Kiang, The Gambia

In the forested region of Kiang in The Gambia, Musukayba prepares the family meal of rice and ground­nut stew. To do so, she must collect fire­wood for fuel, go to the market, pound grains and spices, pull water from the well, build the fire, cook over a three stone fireplace, and wash the dishes. It’s a long, long day.
The Gambia encompasses approximately ten kilometers north and south of “The Gambia River.” The long, narrow shape of this tiny country is the result of 17th century British colonial rule. The story goes that the English, with their powerful navy, could control only as far as their ships’ cannons could fire as they sailed up the river. The Gambia gained independence in 1965, becoming the smallest country on the African continent.
Photo © 2008 Steven Snyderman
Peace Corps Volunteer, The Gambia 2008-2010


Republic of The Gambia
Western Africa

Area 11,295 km2 (RANK 167)

Arable 27.9%

Capital Banjul (436K)

Population 1,840,454 (162/km2)

Literacy 50%

Life expectancy 64 yrs

HIV/AIDS 2.0% (18,000 adults)

In poverty 48%

Military 0.9% of GDP (RANK 138 of 195)

Languages English (official), Mandinka, Wolof, Fula, other indigenous vernaculars

Religions Muslim 90%, Christian 8%, indigenous beliefs 2%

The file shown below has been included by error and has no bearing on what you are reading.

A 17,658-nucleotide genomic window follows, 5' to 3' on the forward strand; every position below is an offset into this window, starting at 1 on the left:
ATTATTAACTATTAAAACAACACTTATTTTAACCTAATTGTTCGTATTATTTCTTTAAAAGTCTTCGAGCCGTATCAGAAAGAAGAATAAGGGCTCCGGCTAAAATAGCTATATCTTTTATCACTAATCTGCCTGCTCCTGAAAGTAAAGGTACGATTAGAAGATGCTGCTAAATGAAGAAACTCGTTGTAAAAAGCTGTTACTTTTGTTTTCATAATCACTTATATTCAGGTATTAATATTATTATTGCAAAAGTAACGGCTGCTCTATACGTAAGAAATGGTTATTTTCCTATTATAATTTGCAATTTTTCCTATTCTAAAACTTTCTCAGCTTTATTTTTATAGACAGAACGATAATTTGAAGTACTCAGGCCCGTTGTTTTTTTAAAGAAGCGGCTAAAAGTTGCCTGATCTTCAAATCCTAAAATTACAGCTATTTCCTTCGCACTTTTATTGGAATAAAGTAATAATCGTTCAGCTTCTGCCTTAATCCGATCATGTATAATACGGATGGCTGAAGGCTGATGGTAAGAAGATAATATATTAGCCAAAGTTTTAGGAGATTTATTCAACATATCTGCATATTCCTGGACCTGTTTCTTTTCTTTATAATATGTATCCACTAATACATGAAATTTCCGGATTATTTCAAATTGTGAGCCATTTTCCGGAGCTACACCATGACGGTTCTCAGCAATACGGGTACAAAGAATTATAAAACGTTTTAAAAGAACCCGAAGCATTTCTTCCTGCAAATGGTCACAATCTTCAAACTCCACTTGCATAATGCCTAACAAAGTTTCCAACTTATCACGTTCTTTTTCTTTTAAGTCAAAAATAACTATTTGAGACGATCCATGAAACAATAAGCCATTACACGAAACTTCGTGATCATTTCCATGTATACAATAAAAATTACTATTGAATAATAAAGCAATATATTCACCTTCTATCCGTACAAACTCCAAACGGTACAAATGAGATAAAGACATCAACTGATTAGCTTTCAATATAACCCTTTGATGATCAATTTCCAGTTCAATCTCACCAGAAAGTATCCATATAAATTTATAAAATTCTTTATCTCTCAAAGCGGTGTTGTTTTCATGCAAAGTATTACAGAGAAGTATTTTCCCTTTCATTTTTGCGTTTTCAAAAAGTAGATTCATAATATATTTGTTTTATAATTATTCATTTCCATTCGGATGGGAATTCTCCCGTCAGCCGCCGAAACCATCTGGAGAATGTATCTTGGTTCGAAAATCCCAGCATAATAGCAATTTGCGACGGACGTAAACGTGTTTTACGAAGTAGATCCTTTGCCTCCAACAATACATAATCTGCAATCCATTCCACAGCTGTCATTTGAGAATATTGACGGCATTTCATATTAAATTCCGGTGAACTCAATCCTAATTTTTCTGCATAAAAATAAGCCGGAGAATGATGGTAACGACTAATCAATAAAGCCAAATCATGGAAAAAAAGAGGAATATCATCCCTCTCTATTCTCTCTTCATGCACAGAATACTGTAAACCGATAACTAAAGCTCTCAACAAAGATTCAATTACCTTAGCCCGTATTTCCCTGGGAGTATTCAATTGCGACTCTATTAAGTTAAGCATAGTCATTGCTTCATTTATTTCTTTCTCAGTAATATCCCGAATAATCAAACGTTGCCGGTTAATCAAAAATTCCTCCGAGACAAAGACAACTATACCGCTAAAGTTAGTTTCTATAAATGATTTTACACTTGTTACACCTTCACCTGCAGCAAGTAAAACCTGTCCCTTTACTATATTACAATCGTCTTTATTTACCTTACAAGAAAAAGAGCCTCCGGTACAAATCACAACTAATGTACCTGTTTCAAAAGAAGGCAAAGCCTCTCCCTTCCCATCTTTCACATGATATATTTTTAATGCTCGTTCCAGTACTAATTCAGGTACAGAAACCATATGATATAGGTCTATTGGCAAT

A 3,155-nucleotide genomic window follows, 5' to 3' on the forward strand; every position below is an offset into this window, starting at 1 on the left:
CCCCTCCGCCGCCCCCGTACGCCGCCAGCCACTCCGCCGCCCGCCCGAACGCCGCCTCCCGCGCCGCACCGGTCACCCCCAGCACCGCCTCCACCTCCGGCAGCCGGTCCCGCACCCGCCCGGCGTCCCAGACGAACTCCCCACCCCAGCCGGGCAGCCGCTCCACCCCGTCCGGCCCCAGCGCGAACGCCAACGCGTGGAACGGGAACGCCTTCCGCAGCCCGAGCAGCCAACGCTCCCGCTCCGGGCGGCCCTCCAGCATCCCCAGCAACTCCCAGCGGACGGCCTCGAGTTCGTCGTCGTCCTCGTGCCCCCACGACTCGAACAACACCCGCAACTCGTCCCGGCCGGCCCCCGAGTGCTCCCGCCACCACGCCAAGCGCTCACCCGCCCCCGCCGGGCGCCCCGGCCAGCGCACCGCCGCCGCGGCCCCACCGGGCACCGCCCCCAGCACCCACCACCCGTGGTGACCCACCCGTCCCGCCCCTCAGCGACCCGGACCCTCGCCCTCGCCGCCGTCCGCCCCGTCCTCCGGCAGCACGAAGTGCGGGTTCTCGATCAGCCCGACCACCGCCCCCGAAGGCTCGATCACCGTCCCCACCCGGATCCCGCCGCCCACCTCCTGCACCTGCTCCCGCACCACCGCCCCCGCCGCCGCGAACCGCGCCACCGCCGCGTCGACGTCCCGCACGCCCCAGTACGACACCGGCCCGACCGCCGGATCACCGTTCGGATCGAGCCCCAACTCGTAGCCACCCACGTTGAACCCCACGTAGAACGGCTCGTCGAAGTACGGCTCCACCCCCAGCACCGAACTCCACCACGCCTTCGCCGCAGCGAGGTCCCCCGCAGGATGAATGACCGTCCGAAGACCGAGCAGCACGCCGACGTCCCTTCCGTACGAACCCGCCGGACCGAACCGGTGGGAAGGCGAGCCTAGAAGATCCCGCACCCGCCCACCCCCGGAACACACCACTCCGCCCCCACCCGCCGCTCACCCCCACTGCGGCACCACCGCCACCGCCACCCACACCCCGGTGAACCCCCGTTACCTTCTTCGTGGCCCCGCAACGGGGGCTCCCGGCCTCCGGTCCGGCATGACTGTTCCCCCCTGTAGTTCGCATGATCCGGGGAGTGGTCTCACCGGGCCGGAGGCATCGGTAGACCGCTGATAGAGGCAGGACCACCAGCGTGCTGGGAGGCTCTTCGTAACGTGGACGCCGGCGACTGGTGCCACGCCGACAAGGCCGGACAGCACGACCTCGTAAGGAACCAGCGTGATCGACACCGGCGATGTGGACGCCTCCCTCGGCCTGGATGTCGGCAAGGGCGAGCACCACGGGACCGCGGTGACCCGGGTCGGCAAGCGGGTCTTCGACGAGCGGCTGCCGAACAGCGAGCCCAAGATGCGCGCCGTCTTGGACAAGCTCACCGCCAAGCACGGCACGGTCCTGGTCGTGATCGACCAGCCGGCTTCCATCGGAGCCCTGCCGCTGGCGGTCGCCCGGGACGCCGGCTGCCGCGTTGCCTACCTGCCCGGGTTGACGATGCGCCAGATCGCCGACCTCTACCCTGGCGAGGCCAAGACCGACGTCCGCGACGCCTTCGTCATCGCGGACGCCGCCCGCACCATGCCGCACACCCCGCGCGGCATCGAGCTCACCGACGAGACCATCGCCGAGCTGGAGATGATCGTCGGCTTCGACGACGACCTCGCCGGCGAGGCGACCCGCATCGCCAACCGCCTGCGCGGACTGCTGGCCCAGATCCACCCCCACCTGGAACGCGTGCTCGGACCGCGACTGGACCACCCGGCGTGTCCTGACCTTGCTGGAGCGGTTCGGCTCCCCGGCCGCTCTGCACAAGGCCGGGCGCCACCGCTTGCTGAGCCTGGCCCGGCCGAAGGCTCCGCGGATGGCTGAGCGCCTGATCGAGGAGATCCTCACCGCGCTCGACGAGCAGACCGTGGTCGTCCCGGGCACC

Gov’t Republic

GDP/capita $1,900

Agriculture rice, millet, sorghum, peanuts, corn, sesame, cassava (manioc), palm kernels; cattle, sheep, goats

Industry processing peanuts, fish, and hides; tourism, beverages, agricultural machinery assembly, woodworking, metalworking, clothing

PCVs 1967-present, current 94, TTD 1,635, education, health, environment

Focus word for 2014 - "Home"

Mandinka: sukono (so-ko-no)
Wolof: kér (kairrr)
Jola: sindar (sin-day)

indigenous design from Nepal

Copyright © Julie Olsen

Map of the world


The Mirror Boy.
Director: Obi Emelonye (2010)

Exchange: Six Faces of the Gambia.
Director: Mathew Welsch (2009)



Our Grandmothers’ Drums
by Mark Hudson, 1991
Book Description
British journalist/critic describes his involvement in local life and rituals during 14 months spent in the Gambian village of Keneba.

Kids' Books

Wild Wings
by Gill Lewis
2011. 287 pages
ISBN-13: 978-1442414464
Ages 8-12